Mozilla has a built-in image blocker like that, Adblock blocks HTTP requests. It blocks according to their source address and can block I Frames, scripts and Flash. It also does element hiding. That is it uses automatically-generated user style sheets to hide elements, elements such as text ads on a page as they load instead of blocking them.

BlockSite is an extension, which automatically blocks websites of your choice. Additionally, this extension will disable all hyperlinks to these websites, by just displaying the link text without the clicking functionality.

Extension Metadata

Used by

How to Block a Website in Mozilla FirefoxHow to Block a Website in Mozilla FirefoxHow to Block a Website in Mozilla FirefoxHow to Block a Website in Mozilla Firefox

Stay focused and improve productivity. Easily block any distracting or harmful website. Stop procrastination once and for all!

Simply Block Websites – No willpower necessary

Create Block Lists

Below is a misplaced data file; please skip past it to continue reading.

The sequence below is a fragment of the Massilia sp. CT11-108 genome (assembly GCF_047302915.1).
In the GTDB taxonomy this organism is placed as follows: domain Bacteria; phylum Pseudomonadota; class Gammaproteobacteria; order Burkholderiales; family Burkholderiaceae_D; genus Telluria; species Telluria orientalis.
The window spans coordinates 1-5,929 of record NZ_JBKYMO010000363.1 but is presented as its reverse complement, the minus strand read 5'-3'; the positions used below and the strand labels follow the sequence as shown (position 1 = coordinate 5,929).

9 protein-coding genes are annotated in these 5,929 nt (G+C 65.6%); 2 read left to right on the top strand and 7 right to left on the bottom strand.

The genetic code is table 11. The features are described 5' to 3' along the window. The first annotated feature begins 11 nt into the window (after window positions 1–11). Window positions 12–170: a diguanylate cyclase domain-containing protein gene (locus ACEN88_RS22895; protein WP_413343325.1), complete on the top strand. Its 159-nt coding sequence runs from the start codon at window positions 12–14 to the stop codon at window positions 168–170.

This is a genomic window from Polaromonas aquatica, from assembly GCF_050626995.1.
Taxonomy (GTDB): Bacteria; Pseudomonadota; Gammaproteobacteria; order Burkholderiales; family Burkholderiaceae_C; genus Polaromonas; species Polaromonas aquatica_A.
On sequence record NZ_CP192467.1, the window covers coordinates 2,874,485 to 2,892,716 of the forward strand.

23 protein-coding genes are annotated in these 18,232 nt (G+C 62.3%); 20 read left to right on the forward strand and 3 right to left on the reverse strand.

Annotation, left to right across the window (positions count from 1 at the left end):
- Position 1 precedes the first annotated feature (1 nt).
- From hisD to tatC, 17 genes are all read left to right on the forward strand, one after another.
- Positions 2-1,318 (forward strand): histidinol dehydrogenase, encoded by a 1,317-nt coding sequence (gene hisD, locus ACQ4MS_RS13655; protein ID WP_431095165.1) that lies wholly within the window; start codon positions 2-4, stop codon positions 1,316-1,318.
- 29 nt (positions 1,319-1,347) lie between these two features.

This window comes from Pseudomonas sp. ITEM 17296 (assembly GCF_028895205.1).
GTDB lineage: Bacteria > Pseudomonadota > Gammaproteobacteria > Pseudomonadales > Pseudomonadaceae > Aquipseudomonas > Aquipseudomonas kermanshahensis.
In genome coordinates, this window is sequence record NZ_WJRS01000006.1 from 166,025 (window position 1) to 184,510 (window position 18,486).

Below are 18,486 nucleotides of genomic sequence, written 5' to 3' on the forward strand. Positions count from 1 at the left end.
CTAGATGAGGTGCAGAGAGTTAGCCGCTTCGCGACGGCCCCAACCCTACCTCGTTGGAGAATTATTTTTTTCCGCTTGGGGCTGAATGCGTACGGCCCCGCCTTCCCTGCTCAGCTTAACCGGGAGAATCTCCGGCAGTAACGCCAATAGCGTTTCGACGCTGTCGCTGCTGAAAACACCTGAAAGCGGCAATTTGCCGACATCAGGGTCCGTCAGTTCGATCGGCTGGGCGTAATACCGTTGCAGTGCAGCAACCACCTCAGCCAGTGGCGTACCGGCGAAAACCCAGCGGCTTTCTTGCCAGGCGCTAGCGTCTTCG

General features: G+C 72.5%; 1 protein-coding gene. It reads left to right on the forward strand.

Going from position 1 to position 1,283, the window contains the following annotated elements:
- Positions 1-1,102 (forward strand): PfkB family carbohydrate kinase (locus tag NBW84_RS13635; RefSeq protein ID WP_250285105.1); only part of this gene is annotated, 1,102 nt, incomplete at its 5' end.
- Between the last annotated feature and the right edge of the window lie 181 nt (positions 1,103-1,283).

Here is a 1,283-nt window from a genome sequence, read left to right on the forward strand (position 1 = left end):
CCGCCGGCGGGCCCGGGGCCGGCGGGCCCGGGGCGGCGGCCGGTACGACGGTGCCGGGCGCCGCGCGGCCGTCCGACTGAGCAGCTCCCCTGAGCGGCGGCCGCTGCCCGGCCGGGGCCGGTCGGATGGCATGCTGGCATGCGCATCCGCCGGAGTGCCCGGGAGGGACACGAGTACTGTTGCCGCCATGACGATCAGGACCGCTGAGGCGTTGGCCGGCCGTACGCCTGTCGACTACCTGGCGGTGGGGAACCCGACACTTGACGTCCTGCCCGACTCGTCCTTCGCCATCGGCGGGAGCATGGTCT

Add the websites or pages you want to block in a smart and simple way. Get automatically redirected to safer, more positive sites. Build a more effective work environment for yourself

Bulk Adult block
All adult sites can now be blocked with a single click.

Control Your Browsing
Set up the sites you want to be redirected to. Make sure your internet usage is productive and effective. Block social media sites, adult content, or other sites you find disturbing.

Improve Productivity
Right click anywhere on any website to open the quick access menu. Block sites in seconds to avoid procrastination and stay on target.

Block by Keywords
Block sites and search queries on search engines like Google or Bing, based on specific words. Make sure you choose what to block wisely, so Keyword Block will only stop the sites and pages you’re not interested in.

Keep Your Kids’ Internet Safe